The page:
The author brings in the childhood bit of her especially her personality that will be of use in her later life as a prominent historical leader in England. The author, in her eleventh page quotes the words her woman mistress saying, “As toward a child and as gentle of conditions as I ever knew in my life” (Somerset 65). The life of Elizabeth as she passes through the hands of many stepmothers is pointed out and of notice are Jane Seymour, the mother of the much-anticipated Edward who dies while giving birth to him, and Katherine Parr. In her childhood, she is taken through good education at the Hatfield in the hands of great educators like William Grindal and Roger Aschaim. They were particularly sympathetic toward her encouraging her to enjoy herself while learning. At age 14, her father the king Henry 4 died living the throne to Edward who is age nine but then due to his age a protector is appointed. The protector was Edward Seymour the brother of Thomas Seymour who was later to try betrothing Elizabeth in an attempt to dethrone his brother.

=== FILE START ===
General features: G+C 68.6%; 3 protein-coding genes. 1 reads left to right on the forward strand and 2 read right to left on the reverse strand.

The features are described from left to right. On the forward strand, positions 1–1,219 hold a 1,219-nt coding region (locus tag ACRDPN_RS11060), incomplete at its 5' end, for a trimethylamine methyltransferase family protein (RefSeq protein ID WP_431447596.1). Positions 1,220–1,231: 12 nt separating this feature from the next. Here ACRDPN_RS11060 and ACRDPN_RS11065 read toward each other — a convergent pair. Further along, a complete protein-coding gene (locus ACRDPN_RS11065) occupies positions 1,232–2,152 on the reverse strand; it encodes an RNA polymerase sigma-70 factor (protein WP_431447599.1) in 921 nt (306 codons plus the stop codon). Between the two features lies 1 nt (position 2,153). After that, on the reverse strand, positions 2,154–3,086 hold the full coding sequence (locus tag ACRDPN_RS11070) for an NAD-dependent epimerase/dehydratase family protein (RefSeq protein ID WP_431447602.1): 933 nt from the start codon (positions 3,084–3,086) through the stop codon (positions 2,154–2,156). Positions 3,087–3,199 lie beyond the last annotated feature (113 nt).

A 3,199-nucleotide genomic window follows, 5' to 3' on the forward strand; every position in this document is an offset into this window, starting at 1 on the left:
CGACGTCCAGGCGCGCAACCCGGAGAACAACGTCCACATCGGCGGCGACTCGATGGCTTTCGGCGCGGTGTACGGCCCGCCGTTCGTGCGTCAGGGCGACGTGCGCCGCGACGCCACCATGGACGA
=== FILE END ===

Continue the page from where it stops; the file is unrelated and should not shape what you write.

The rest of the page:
While sitting under a tree in Hatfield at the age of twenty the news of her appointment to the throne was brought to her. This was the turning point for many and herself included, since for years she had been under ground in the sense of being an outcast. The fact that she longed for freedom is quite elaborate from the book in that on ascending to the throne and especially in her earlier years of rule, she encouraged and got involved in many sports, theaters and musical compositions. She ascended on the throne at a time when the country was torn from many religious and political squabbles.